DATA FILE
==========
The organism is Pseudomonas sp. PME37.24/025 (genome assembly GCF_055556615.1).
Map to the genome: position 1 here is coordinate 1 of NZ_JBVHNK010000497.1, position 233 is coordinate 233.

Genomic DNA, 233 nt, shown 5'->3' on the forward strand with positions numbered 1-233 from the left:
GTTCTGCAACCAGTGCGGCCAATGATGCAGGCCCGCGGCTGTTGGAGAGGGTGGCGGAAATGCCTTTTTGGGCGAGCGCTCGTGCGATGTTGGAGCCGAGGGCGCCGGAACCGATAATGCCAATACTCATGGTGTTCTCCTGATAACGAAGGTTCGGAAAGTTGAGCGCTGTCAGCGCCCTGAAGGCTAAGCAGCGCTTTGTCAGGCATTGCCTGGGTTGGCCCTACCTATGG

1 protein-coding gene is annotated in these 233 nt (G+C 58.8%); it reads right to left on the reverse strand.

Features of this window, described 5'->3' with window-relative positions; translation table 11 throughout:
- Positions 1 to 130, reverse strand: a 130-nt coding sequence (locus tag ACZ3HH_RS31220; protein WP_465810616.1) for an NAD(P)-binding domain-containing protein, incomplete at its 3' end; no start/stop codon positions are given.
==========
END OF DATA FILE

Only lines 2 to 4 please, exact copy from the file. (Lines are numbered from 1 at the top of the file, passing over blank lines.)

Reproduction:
Map to the genome: position 1 here is coordinate 1 of NZ_JBVHNK010000497.1, position 233 is coordinate 233.

Genomic DNA, 233 nt, shown 5'->3' on the forward strand with positions numbered 1-233 from the left:
GTTCTGCAACCAGTGCGGCCAATGATGCAGGCCCGCGGCTGTTGGAGAGGGTGGCGGAAATGCCTTTTTGGGCGAGCGCTCGTGCGATGTTGGAGCCGAGGGCGCCGGAACCGATAATGCCAATACTCATGGTGTTCTCCTGATAACGAAGGTTCGGAAAGTTGAGCGCTGTCAGCGCCCTGAAGGCTAAGCAGCGCTTTGTCAGGCATTGCCTGGGTTGGCCCTACCTATGG